The other day I walked into a Winnipeg kindergarten class just as the teacher was instructing the four and five-year-olds in her room about how they should behave during the lockdown drill that was going to happen in a few minutes. I thought how sad it was that such little children needed to be educated in the steps to take should a dangerous person with deadly intent enter their school building. How did it make them feel ?
On Wednesday night we went to the Winnipeg Art Gallery for a special showing of the Cannes Lions International Festival film that features all the award-winning advertisements for the past year. One that really made an impression on me was a public service announcement by the organization March For Our Lives.
It shows a schoolgirl named Kayleigh giving adults in a warehouse work area a training session on how to survive an active shooter event. The employees in the advertisement at first seem a bit amused that a young girl has come to talk to them. But as she solemnly instructs the adults in how to recognize different kinds of gunfire sounds, how to hide from a shooter, how to barricade doorways and ultimately escape by breaking windows, the faces of the people around her register shock and sadness. You can tell they are thinking, “What kind of world do we live in that a little girl needs to know these things?”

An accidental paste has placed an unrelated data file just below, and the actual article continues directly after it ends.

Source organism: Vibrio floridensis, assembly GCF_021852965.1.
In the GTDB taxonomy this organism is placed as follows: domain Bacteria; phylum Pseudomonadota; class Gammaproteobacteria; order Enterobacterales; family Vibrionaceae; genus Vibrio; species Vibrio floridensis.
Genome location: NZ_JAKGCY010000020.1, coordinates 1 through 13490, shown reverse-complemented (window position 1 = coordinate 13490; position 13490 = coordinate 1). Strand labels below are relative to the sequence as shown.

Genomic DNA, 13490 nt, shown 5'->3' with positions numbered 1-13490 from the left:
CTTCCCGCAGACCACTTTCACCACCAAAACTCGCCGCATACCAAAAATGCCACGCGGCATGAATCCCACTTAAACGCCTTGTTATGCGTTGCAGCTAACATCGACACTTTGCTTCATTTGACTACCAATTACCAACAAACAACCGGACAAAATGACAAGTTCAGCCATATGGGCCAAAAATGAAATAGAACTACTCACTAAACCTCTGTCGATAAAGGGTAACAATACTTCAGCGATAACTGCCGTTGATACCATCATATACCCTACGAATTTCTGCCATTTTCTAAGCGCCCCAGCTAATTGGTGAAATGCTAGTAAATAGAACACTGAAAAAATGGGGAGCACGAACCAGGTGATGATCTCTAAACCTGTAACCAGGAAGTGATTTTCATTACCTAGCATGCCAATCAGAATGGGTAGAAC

The advertisement titled Generation Lockdown reminds viewers that lockdown drills have become commonplace in schools ever since the Columbine High School shooting twenty years ago.
The ad ends by asking people to learn more about a variety of gun control measures being proposed in the United States that would prevent dangerous people from getting guns. The organization that made the ad says 95% of school kids beginning at age five are now trained in what to do in active shooter situations because they have to be prepared for them to happen at any time.
You can watch Generation Lockdown here.
You can find out when you can see the Cannes Lions film at the Winnipeg Art Gallery here.